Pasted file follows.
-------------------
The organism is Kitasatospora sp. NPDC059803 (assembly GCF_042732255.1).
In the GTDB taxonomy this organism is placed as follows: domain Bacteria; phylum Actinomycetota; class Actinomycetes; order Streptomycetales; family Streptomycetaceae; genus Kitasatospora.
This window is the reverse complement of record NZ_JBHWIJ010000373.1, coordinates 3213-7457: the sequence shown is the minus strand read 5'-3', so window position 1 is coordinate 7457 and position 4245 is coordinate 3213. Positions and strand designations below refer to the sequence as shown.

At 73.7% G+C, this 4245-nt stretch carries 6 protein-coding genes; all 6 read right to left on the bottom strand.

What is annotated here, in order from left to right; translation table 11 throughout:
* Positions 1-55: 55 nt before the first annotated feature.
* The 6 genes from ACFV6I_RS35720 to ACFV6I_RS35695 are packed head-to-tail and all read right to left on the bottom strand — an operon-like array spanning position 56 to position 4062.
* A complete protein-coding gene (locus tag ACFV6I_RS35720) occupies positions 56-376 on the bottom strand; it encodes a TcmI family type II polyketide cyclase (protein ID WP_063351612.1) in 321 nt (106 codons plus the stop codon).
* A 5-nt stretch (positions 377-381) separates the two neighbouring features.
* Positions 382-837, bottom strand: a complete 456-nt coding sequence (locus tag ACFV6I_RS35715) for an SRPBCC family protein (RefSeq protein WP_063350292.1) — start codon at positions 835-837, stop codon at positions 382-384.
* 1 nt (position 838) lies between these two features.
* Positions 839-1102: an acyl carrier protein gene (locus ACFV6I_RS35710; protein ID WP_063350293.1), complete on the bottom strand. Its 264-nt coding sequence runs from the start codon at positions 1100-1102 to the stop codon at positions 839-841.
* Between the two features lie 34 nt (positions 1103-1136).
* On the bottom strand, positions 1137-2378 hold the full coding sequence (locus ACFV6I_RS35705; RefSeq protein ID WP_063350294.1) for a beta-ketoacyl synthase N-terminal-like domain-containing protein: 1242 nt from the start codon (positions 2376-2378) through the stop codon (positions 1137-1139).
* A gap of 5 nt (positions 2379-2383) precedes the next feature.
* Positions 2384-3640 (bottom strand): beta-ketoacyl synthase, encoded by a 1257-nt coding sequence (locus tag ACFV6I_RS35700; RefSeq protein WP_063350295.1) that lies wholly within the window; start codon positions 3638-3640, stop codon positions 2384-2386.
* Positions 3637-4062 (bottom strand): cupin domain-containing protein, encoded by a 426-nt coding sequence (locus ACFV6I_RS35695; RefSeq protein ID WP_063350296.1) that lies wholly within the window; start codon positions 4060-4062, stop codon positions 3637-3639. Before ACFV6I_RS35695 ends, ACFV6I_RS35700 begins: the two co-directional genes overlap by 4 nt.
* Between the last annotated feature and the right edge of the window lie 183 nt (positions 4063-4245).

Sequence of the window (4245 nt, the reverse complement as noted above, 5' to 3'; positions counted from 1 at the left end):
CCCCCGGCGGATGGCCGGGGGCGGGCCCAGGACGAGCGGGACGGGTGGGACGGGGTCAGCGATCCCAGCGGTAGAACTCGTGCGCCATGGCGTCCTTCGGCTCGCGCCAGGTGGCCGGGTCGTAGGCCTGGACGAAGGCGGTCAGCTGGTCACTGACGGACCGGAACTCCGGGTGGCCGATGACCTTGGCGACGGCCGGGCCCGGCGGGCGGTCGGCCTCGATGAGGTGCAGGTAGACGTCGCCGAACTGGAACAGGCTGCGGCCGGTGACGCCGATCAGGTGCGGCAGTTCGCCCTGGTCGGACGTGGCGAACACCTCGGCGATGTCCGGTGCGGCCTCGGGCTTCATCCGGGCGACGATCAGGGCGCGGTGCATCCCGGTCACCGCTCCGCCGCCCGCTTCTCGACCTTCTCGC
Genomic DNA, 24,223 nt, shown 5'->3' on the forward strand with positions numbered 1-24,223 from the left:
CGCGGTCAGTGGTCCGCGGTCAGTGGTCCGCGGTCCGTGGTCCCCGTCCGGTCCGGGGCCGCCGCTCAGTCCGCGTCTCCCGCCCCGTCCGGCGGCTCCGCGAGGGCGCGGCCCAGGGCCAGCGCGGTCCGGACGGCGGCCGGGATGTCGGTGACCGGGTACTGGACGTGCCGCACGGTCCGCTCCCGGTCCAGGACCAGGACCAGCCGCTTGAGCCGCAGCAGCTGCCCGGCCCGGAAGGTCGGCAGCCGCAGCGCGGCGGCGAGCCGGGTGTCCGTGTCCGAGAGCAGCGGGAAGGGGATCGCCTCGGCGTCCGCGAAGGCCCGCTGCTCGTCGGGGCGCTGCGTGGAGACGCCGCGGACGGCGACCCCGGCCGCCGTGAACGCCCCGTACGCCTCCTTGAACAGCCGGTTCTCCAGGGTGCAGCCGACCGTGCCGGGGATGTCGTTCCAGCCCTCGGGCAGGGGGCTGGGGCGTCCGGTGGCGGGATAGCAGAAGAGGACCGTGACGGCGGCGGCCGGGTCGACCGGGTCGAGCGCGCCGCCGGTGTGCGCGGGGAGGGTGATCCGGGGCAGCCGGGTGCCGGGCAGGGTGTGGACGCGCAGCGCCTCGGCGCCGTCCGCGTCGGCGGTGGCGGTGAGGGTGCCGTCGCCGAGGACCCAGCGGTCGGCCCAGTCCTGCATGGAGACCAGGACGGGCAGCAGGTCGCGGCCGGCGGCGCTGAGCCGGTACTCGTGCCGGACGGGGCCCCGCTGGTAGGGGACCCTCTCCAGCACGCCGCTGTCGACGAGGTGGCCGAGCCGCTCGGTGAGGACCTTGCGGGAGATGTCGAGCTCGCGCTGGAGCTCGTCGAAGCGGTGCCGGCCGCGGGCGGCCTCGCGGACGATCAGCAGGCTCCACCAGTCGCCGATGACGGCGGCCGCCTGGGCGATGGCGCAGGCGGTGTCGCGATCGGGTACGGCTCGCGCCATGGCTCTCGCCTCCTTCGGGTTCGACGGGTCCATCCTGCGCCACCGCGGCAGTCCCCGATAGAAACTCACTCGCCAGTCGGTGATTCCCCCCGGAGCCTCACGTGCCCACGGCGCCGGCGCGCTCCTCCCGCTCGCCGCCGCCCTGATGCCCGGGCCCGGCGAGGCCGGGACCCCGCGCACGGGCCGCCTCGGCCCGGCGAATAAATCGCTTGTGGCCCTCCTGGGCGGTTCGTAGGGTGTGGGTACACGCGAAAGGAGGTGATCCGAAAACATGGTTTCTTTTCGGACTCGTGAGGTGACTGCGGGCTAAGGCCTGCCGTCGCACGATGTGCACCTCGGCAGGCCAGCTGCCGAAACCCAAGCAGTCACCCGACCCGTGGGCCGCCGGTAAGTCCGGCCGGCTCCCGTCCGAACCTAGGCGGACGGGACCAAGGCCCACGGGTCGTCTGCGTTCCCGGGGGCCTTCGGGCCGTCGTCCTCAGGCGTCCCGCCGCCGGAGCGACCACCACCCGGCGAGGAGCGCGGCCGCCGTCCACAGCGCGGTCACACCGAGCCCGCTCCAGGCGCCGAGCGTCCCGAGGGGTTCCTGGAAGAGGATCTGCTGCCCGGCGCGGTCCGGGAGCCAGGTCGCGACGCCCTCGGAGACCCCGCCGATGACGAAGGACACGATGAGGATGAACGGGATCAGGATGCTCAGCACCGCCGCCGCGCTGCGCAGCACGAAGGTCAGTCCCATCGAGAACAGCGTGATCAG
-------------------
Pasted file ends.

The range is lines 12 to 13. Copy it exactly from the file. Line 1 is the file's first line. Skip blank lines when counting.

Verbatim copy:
* Positions 839-1102: an acyl carrier protein gene (locus ACFV6I_RS35710; protein ID WP_063350293.1), complete on the bottom strand. Its 264-nt coding sequence runs from the start codon at positions 1100-1102 to the stop codon at positions 839-841.
* Between the two features lie 34 nt (positions 1103-1136).